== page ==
Tonawanda News — Chain reaction.
My walking down the driveway very early Thursday, startled a squirrel which scurried up the maple tree. Across the street, a robin seemed surprised by the squirrel’s activity and quickly hopped under a shrub in front of my neighbor’s home. The robin’s quick reaction must have startled a rabbit who no doubt was just waking up and hopped out from those same bushes to the next house. In a nearby tree, a woodpecker continued his tap, tap, tapping without a problem. Spring surely is here.
Although the City of Tonawanda is facing an overage with the high school renovations’ budget, it’s annoying that one solution is to eliminate the new band room in order to have enough money for the football and sports fields. Does everything today have to revolve around sports? What about art and music? These are programs which will stay with the students long after their sports’ days are done. With computers, X-boxes, smartphones and so many other electronic gadgets dulling the creative instincts of youngsters, the place that gives them an understanding and love of art and music, the schools’ art and music programs, are thought by many to be expendable. Well, you’re wrong in your thinking. Take North Tonawanda, for instance. Mary Ellen Holler, the finest elementary art teacher anywhere, will retire at the end of this year. It will take three art teachers to replace her commitment and interest in her students, her extraordinary creative talent and her love of art. Having been in her classroom many times, I saw first-hand how much of herself she gives her students, offering special events, art shows across the area, and working seven days a week to help entice her students to love art as she does. Will all her work and effort go for naught? You can be sure that I’ll be watching to see the outcome.
Today is the start of another T-NT Expo at a new location in the Student Alumni Center at North Tonawanda High School. Many of you will be stopping by the News booth to comment on the paper’s printing only five days. This is a trend across the country at large and small papers. Do any of us here like it? Of course not. The alternative would be layoffs — totally unacceptable. However, perhaps CNHI, the owner of the News, could have thought of better days not to print. Two days in a row, especially Monday and Tuesday, should perhaps have been Tuesday and Thursday. If, for instance, someone dies on Sunday and would be buried on Wednesday, the obituary would only be found online on the website. So I’ve decided not to die on a Sunday. Of course layoffs would be terrible, unless, some of you are thinking, that if I were laid off, you’d have a joyful celebration that my column would disappear. You know what they say: “Expecting the world to treat you fairly because you are ‘good’ is like expecting the bull not to charge because you are a vegetarian.”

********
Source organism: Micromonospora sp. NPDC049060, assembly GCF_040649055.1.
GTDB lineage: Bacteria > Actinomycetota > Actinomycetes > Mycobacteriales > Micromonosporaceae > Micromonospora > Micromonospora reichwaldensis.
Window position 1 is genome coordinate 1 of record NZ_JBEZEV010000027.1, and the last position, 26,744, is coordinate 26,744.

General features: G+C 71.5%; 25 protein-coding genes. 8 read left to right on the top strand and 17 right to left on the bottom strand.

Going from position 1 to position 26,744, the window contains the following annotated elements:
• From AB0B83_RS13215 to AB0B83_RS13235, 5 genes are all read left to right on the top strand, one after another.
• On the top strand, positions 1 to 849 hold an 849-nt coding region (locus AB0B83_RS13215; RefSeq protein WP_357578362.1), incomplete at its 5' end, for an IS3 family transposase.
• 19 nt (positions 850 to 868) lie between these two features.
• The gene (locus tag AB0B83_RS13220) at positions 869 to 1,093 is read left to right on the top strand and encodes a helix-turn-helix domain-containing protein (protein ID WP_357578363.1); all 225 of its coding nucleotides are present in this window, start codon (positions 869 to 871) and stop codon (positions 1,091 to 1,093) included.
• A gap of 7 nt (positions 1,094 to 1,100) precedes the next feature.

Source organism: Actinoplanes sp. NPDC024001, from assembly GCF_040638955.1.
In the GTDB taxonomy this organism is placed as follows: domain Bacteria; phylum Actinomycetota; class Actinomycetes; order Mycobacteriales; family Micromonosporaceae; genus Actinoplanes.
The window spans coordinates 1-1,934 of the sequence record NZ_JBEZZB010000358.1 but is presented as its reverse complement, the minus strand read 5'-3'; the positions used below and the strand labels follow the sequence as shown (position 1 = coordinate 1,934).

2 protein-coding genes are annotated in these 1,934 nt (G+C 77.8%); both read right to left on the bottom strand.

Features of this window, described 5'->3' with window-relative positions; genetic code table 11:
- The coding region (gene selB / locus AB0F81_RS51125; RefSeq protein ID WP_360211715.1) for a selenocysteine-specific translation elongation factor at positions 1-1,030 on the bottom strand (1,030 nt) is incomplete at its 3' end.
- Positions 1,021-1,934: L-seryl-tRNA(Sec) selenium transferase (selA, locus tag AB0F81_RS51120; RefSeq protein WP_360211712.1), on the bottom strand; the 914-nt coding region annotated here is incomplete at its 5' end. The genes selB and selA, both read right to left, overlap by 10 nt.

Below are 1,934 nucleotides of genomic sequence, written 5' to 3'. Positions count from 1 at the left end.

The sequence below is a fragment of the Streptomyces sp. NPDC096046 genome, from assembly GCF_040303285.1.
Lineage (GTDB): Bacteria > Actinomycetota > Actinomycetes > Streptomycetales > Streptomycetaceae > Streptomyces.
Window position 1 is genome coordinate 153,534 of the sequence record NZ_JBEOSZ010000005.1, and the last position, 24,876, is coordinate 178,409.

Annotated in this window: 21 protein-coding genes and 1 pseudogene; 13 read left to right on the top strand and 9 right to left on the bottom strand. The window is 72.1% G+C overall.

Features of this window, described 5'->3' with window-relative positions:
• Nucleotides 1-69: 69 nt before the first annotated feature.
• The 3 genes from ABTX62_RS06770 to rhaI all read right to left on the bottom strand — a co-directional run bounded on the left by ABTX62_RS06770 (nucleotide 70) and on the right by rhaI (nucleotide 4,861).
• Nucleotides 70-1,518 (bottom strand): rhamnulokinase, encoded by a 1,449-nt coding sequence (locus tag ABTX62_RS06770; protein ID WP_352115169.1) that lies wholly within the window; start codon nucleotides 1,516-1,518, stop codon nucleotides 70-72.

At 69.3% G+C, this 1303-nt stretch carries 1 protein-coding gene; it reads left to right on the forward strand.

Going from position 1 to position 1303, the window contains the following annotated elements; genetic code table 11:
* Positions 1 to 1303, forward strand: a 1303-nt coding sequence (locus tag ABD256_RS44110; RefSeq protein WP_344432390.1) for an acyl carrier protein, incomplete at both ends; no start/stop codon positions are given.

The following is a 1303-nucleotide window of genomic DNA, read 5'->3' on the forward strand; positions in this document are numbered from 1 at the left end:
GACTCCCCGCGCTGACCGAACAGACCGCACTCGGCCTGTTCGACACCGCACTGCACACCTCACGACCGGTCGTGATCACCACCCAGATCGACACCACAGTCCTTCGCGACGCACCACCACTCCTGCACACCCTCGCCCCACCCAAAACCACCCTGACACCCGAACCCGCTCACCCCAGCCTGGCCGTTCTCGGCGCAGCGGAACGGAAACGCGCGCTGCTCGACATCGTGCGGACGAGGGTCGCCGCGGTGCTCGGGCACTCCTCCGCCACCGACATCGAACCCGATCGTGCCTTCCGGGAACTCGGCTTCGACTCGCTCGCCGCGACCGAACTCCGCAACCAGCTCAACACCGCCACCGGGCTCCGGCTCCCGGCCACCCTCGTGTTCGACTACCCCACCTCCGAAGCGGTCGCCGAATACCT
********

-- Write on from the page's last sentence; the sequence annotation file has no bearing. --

A letter came this past week from Bud Scheller adding more details to the article on Shalom Baptist Church in North Tonawanda. Paul wrote that many former St. Paul Church members would like the history behind the sale of their church be told.
“As our congregation slowly diminished because of aging and a lack of a Sunday school,” Paul wrote, “we were forced to sell. After our church property was assessed at $430,000, our church council, knowing our location would be a detriment to selling, decided to accept any offers of $250,000 and up. But, after several months and only three inquiries with no follow-up and with the congregation’s approval, (it was decided) to sell to any religious institution for $100,000.
“Fortunately, Shalom Baptist came along, saw what we had and through the Grace of God, wanted this home. Our congregation overwhelmingly voted to have it remain a House of God!”
Thanks Paul, for “the rest of the story.”
Thought you might like to recall the Top 10 songs from 1913. Do you remember: “When Irish Eyes Are Smiling,” “When I Lost You,” “Peg o’ My Heart,” “You Made Me Love You” (I Didn’t Want to Do It) an Al Jolson hit, “Last Night Was the End of the World,” “When the Midnight Choo Choo Leaves for Alabam,’ ” “The Spaniard That Blighted My Life,” “Too-Ra-Loo-Ra-Loo-Ral” (That’s an Irish Lullaby,) “The Trail of the Lonesome Pine,” and in 10th place, “Row! Row! Row!.”
Now start singing any or all of the above. All these were in the music books when I took accordion lessons many years ago and my dad and mother would sing along, pretending that I was the finest accordionist ever. Memories.Contact community editor Barbara Tucker at 693-1000, ext. 4110 or email email@example.com.